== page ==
Smart Ways to Spend Your Tax Refund
The 2022 tax deadline is officially behind us — phew! And now that the hard part’s over, the fun part begins. Many Americans were fortunate enough to receive a tax refund from Uncle Sam. In fact, the average refund so far for 2022 is $3,103!
While it might be tempting to spend your refund on a nice vacation or an impulse buy, putting your refund toward larger financial goals can help you free up more money down the line. With the average American living paycheck to paycheck, making intelligent decisions with small windfalls such as your tax return can really turn your financial situation around… which means more vacations and shopping sprees in the future.
Ready to make it happen? Here are five smart ways to spend your tax refund.
Start, or Add to, an Emergency Fund
If there’s one personal finance guideline worth following, it’s this: an emergency fund is non-optional.
Unexpected bills, emergencies, and loss of income are all real possibilities that happen all the time.
Having money set aside expressly for emergencies can keep you from going into credit card debt or prematurely pulling funds from your retirement accounts when life’s little surprises arise.
Your savings goal for an emergency fund should be six months’ worth of living expenses. If you don’t have that much stashed — or don’t have an emergency fund at all — your tax refund is a great way to shore it up or get it started.
Pay Off High-Interest Debt
Paying off high-interest debt can make you feel like you’re running a marathon against hurricane-force headwinds. It can be difficult to keep up with the principal, let alone interest — not to mention the fact that the longer you take to pay it off, the more you’ll spend on interest over time.
If you have any debts with interest over 10%, you should utilize your tax return to pay down that debt.
Once you have that hurdle out of the way, you’ll have more money freed up each month in your budget to put toward any other short or long-term goals.
Save for Retirement
When it comes to saving for retirement, time is your biggest ally. So whether you’re decades away from the golden years or they’re right around the corner, adding more to your retirement fund is an excellent course of action — and your refund could be a nice little boost.
For 2022, you can contribute up to $20,500 to a 401(k) and $6,000 across any traditional and Roth IRAs you own. In addition, if you are over the age of 50, you qualify for catch-up contributions: an additional $6,500 to your 401(k) and $1,000 to IRAs.
You could also use the opportunity to adjust how much of your paycheck is automatically contributed to your employer-sponsored retirement account. A good rule of thumb for retirement savings is to contribute enough to your 401(k) or 403(b) to maximize your employer’s match percentage, if they offer one. With the influx of money from your tax return to supplement daily cash-flow needs, you could have more of each paycheck withheld for retirement — or at least up to the match.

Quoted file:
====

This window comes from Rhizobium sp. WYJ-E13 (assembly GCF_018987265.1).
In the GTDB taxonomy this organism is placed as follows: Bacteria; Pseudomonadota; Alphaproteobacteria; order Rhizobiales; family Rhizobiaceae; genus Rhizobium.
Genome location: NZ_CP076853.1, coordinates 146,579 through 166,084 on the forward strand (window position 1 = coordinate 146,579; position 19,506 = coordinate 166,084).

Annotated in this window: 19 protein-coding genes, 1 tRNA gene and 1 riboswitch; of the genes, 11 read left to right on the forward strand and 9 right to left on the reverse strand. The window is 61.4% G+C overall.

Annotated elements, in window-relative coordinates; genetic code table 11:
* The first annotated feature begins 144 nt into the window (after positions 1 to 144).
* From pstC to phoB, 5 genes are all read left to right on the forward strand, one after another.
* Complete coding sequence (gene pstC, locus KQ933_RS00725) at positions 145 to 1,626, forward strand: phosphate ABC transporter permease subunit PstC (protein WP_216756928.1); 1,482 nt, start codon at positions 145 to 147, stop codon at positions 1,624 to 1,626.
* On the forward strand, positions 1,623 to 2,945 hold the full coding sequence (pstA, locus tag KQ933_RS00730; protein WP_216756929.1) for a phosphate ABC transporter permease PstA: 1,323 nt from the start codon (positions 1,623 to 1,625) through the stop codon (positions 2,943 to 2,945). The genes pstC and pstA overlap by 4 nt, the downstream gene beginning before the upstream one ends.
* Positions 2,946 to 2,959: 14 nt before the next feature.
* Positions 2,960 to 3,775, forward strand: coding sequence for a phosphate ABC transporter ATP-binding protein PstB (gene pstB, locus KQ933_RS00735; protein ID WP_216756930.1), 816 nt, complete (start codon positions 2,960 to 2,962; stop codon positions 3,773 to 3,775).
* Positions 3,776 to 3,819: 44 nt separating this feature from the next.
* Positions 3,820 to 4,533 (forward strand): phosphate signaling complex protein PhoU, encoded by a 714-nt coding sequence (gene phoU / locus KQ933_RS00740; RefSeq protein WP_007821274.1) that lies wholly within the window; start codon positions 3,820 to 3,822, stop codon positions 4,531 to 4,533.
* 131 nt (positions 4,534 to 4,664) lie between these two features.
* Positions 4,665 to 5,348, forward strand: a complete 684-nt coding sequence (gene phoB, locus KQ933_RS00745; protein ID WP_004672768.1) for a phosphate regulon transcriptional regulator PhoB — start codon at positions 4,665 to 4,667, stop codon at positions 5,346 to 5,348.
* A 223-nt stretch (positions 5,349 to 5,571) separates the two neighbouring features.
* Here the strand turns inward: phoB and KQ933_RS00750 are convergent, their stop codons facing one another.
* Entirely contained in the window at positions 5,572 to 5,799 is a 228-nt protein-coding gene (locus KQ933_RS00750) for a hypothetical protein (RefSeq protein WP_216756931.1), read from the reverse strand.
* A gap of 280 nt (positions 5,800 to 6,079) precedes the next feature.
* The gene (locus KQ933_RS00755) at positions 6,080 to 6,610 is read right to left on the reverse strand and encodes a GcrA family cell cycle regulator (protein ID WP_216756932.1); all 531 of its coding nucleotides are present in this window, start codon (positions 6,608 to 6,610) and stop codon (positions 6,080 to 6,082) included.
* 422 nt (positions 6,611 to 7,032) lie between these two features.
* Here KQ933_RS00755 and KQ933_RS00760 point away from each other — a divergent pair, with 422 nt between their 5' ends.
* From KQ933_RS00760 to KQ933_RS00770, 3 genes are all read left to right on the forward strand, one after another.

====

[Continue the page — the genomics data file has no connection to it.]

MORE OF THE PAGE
Contribute to Your HSA or FSA
An HSA is a health savings account that allows you to save for qualified future medical expenses. This strategy is unique because you can put the funds in the account in cash or equity investments, and any unused money gets rolled over each year.
If you have a high deductible health insurance plan or HDHP, you should qualify for an HSA. Another benefit of an HSA plan is that your contributions, earnings, and withdrawals are not taxed. The 2022 contribution limit for an HSA is $3,650 for individuals and $7,300 for families.
An FSA is a flexible spending account meant to cover out-of-pocket medical expenses. The funds inside FSA accounts do not roll over each year, but this account is also tax-free. The 2022 contribution limit for FSAs is $2,850.
If you have an HSA or FSA, using some of your tax return to fund it can be a great way to downsize the burden of future medical bills.
If you’re on track for retirement and have satisfied your emergency reserve need, you could use your tax refund to start investing. There are many different ways to start investing, including mutual funds, stocks, bonds, exchange-traded funds, or possibly seed funding for your dream business.
If you want to start with minimal risk, an exchange-traded or index fund might work for you. These funds include a variety of different stocks and bonds across various industries, which means your risk is automatically minimized through diversification. However, if you’re looking for higher risk (and higher reward), you can invest directly in the stock market using a brokerage account and build your own individual stock portfolio.
Deciding how to use your tax refund intentionally can be difficult — but you don’t have to go it alone. If you’re struggling to choose the best way to use your tax refund, our advisors at Felton & Peel Wealth Management are happy to help.
Please give us a call today to get started.